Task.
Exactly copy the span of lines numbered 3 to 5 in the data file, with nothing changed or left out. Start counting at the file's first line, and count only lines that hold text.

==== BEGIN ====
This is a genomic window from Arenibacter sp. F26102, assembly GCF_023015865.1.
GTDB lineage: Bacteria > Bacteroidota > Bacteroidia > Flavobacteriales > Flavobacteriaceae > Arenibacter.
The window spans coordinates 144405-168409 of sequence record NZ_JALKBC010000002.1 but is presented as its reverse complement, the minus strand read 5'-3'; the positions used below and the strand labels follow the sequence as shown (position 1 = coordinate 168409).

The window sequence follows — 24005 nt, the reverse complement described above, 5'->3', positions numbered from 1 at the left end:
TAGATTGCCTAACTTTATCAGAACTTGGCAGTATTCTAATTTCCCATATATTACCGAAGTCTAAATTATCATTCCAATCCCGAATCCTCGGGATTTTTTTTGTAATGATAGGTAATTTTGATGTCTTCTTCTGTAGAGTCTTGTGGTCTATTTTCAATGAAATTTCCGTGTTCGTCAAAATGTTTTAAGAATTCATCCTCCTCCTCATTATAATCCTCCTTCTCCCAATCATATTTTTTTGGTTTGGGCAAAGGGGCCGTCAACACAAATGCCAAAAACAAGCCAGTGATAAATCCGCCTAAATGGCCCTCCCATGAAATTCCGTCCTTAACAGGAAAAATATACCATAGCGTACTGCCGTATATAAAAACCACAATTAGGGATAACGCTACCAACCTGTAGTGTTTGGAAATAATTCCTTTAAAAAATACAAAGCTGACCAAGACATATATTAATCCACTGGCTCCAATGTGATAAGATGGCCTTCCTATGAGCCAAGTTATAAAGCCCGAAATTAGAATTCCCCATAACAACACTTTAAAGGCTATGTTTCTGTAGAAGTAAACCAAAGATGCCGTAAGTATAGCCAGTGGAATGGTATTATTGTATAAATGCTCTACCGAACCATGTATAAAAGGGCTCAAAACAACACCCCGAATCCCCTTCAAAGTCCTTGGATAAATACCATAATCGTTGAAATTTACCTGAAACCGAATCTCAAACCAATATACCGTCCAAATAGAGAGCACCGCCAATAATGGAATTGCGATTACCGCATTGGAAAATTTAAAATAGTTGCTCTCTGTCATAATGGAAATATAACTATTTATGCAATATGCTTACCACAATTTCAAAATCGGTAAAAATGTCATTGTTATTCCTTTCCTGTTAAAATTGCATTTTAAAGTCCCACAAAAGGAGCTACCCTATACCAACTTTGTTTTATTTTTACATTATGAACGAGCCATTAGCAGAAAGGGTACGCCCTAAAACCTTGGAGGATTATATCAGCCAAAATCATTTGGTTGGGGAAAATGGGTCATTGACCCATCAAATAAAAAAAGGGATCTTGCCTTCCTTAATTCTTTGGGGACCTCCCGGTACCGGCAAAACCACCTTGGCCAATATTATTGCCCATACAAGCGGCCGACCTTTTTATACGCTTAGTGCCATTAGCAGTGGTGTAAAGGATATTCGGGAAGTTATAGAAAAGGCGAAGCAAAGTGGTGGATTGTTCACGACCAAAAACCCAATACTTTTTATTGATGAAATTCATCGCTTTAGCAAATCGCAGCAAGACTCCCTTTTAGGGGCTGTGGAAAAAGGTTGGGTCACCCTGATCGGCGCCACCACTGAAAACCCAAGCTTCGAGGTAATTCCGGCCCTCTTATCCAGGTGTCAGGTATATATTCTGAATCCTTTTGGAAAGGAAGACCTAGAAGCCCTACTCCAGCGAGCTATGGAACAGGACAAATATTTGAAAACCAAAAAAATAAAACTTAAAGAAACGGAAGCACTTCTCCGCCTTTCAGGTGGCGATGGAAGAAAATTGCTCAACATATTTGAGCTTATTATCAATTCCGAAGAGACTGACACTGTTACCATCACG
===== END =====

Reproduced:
The window spans coordinates 144405-168409 of sequence record NZ_JALKBC010000002.1 but is presented as its reverse complement, the minus strand read 5'-3'; the positions used below and the strand labels follow the sequence as shown (position 1 = coordinate 168409).

The window sequence follows — 24005 nt, the reverse complement described above, 5'->3', positions numbered from 1 at the left end:
TAGATTGCCTAACTTTATCAGAACTTGGCAGTATTCTAATTTCCCATATATTACCGAAGTCTAAATTATCATTCCAATCCCGAATCCTCGGGATTTTTTTTGTAATGATAGGTAATTTTGATGTCTTCTTCTGTAGAGTCTTGTGGTCTATTTTCAATGAAATTTCCGTGTTCGTCAAAATGTTTTAAGAATTCATCCTCCTCCTCATTATAATCCTCCTTCTCCCAATCATATTTTTTTGGTTTGGGCAAAGGGGCCGTCAACACAAATGCCAAAAACAAGCCAGTGATAAATCCGCCTAAATGGCCCTCCCATGAAATTCCGTCCTTAACAGGAAAAATATACCATAGCGTACTGCCGTATATAAAAACCACAATTAGGGATAACGCTACCAACCTGTAGTGTTTGGAAATAATTCCTTTAAAAAATACAAAGCTGACCAAGACATATATTAATCCACTGGCTCCAATGTGATAAGATGGCCTTCCTATGAGCCAAGTTATAAAGCCCGAAATTAGAATTCCCCATAACAACACTTTAAAGGCTATGTTTCTGTAGAAGTAAACCAAAGATGCCGTAAGTATAGCCAGTGGAATGGTATTATTGTATAAATGCTCTACCGAACCATGTATAAAAGGGCTCAAAACAACACCCCGAATCCCCTTCAAAGTCCTTGGATAAATACCATAATCGTTGAAATTTACCTGAAACCGAATCTCAAACCAATATACCGTCCAAATAGAGAGCACCGCCAATAATGGAATTGCGATTACCGCATTGGAAAATTTAAAATAGTTGCTCTCTGTCATAATGGAAATATAACTATTTATGCAATATGCTTACCACAATTTCAAAATCGGTAAAAATGTCATTGTTATTCCTTTCCTGTTAAAATTGCATTTTAAAGTCCCACAAAAGGAGCTACCCTATACCAACTTTGTTTTATTTTTACATTATGAACGAGCCATTAGCAGAAAGGGTACGCCCTAAAACCTTGGAGGATTATATCAGCCAAAATCATTTGGTTGGGGAAAATGGGTCATTGACCCATCAAATAAAAAAAGGGATCTTGCCTTCCTTAATTCTTTGGGGACCTCCCGGTACCGGCAAAACCACCTTGGCCAATATTATTGCCCATACAAGCGGCCGACCTTTTTATACGCTTAGTGCCATTAGCAGTGGTGTAAAGGATATTCGGGAAGTTATAGAAAAGGCGAAGCAAAGTGGTGGATTGTTCACGACCAAAAACCCAATACTTTTTATTGATGAAATTCATCGCTTTAGCAAATCGCAGCAAGACTCCCTTTTAGGGGCTGTGGAAAAAGGTTGGGTCACCCTGATCGGCGCCACCACTGAAAACCCAAGCTTCGAGGTAATTCCGGCCCTCTTATCCAGGTGTCAGGTATATATTCTGAATCCTTTTGGAAAGGAAGACCTAGAAGCCCTACTCCAGCGAGCTATGGAACAGGACAAATATTTGAAAACCAAAAAAATAAAACTTAAAGAAACGGAAGCACTTCTCCGCCTTTCAGGTGGCGATGGAAGAAAATTGCTCAACATATTTGAGCTTATTATCAATTCCGAAGAGACTGACACTGTTACCATCACG